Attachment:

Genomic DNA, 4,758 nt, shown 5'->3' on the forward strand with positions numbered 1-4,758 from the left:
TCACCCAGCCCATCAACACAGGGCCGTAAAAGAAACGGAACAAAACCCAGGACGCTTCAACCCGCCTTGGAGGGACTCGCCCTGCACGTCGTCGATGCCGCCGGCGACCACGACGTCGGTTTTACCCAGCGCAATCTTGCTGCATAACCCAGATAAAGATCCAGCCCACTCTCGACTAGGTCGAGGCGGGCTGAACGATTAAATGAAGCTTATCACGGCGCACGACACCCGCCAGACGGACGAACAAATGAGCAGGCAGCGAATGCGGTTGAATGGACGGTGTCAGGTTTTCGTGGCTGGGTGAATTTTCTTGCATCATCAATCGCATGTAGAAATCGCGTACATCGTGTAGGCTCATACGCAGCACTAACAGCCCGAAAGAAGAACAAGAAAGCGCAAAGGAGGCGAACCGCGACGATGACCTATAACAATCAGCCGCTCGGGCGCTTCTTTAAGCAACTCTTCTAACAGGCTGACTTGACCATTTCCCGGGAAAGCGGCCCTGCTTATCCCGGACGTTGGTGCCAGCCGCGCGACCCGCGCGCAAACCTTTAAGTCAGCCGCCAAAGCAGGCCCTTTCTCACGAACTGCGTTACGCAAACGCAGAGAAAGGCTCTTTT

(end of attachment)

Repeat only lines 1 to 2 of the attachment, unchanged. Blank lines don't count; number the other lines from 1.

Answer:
Genomic DNA, 4,758 nt, shown 5'->3' on the forward strand with positions numbered 1-4,758 from the left:
TCACCCAGCCCATCAACACAGGGCCGTAAAAGAAACGGAACAAAACCCAGGACGCTTCAACCCGCCTTGGAGGGACTCGCCCTGCACGTCGTCGATGCCGCCGGCGACCACGACGTCGGTTTTACCCAGCGCAATCTTGCTGCATAACCCAGATAAAGATCCAGCCCACTCTCGACTAGGTCGAGGCGGGCTGAACGATTAAATGAAGCTTATCACGGCGCACGACACCCGCCAGACGGACGAACAAATGAGCAGGCAGCGAATGCGGTTGAATGGACGGTGTCAGGTTTTCGTGGCTGGGTGAATTTTCTTGCATCATCAATCGCATGTAGAAATCGCGTACATCGTGTAGGCTCATACGCAGCACTAACAGCCCGAAAGAAGAACAAGAAAGCGCAAAGGAGGCGAACCGCGACGATGACCTATAACAATCAGCCGCTCGGGCGCTTCTTTAAGCAACTCTTCTAACAGGCTGACTTGACCATTTCCCGGGAAAGCGGCCCTGCTTATCCCGGACGTTGGTGCCAGCCGCGCGACCCGCGCGCAAACCTTTAAGTCAGCCGCCAAAGCAGGCCCTTTCTCACGAACTGCGTTACGCAAACGCAGAGAAAGGCTCTTTT